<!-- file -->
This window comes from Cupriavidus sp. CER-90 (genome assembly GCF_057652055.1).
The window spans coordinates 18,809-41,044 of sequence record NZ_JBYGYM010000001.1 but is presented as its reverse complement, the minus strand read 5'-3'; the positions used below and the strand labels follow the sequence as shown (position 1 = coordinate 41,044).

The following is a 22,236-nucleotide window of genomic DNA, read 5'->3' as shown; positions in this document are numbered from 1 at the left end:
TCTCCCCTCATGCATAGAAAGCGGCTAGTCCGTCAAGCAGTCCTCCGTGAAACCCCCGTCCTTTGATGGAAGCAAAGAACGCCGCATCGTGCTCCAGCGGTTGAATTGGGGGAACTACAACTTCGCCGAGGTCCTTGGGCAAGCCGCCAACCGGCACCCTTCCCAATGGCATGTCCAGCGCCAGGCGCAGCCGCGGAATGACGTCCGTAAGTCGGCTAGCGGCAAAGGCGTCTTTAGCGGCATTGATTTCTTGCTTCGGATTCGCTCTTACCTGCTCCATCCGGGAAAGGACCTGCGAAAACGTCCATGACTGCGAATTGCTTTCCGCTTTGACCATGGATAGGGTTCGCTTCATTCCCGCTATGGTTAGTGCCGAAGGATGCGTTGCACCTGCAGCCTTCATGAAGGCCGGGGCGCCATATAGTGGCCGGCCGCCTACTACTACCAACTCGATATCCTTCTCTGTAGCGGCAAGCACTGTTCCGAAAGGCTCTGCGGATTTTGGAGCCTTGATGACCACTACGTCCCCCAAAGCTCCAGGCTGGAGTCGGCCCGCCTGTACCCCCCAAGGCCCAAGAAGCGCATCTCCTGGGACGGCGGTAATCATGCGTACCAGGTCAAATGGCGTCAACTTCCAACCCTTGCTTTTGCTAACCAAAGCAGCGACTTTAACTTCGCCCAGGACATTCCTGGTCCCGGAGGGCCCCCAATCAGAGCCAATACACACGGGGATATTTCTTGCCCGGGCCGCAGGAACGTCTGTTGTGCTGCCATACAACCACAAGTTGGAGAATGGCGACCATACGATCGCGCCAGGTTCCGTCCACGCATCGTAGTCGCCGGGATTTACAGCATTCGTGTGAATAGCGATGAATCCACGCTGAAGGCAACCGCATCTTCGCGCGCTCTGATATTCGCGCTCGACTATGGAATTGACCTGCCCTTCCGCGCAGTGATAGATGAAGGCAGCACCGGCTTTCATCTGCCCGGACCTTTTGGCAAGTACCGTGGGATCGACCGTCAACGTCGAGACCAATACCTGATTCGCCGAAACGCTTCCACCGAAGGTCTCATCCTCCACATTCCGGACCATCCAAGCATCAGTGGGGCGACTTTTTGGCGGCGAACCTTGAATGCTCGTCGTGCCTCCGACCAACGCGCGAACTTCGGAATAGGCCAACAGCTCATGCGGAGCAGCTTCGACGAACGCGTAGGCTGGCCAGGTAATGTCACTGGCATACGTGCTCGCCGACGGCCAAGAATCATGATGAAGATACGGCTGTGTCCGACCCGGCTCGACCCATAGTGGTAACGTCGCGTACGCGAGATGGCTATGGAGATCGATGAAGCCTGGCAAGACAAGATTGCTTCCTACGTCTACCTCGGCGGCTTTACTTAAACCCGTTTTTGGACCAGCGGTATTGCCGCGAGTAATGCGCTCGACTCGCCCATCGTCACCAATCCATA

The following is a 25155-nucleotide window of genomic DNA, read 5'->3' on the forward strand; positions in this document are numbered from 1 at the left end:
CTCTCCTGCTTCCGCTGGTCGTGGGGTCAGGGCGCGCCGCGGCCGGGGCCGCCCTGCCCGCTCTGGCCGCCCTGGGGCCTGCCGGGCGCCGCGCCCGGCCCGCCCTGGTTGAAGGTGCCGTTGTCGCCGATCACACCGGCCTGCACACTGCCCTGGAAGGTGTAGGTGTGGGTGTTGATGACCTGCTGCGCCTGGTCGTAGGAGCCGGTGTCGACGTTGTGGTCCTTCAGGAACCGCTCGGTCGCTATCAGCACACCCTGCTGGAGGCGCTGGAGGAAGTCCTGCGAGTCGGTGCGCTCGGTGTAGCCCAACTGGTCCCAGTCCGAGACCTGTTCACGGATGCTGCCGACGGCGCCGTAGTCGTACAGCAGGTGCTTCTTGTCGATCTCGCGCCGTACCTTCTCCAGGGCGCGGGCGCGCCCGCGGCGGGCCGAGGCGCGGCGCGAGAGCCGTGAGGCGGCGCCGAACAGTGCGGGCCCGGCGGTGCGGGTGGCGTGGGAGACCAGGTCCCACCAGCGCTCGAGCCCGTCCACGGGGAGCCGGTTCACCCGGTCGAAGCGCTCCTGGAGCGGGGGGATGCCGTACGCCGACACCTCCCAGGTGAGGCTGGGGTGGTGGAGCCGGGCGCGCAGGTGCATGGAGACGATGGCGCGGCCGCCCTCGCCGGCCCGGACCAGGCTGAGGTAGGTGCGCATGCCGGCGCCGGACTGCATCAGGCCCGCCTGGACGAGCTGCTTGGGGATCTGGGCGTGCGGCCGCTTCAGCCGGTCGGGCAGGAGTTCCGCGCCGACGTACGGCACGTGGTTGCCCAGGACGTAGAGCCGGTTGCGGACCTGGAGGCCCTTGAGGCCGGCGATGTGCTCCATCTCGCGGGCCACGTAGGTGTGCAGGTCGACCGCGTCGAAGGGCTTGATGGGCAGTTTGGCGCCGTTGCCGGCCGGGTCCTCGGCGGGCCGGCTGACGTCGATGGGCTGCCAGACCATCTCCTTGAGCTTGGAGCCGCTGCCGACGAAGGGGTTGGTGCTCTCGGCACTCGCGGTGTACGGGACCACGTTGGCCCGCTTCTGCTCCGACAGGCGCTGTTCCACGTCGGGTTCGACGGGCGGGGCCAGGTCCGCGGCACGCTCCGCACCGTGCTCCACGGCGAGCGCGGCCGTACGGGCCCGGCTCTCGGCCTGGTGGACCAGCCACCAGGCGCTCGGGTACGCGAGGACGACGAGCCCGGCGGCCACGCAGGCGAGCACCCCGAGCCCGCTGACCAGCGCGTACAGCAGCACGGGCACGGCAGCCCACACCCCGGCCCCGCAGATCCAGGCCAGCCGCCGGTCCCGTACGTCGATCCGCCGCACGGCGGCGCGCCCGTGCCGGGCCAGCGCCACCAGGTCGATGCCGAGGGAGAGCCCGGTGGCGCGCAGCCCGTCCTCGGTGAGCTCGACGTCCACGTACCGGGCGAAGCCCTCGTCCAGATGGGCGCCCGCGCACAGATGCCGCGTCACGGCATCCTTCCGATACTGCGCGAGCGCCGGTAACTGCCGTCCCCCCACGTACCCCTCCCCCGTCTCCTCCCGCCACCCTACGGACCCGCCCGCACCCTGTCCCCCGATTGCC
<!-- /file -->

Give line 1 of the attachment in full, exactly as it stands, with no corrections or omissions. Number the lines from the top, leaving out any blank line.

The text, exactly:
This window comes from Cupriavidus sp. CER-90 (genome assembly GCF_057652055.1).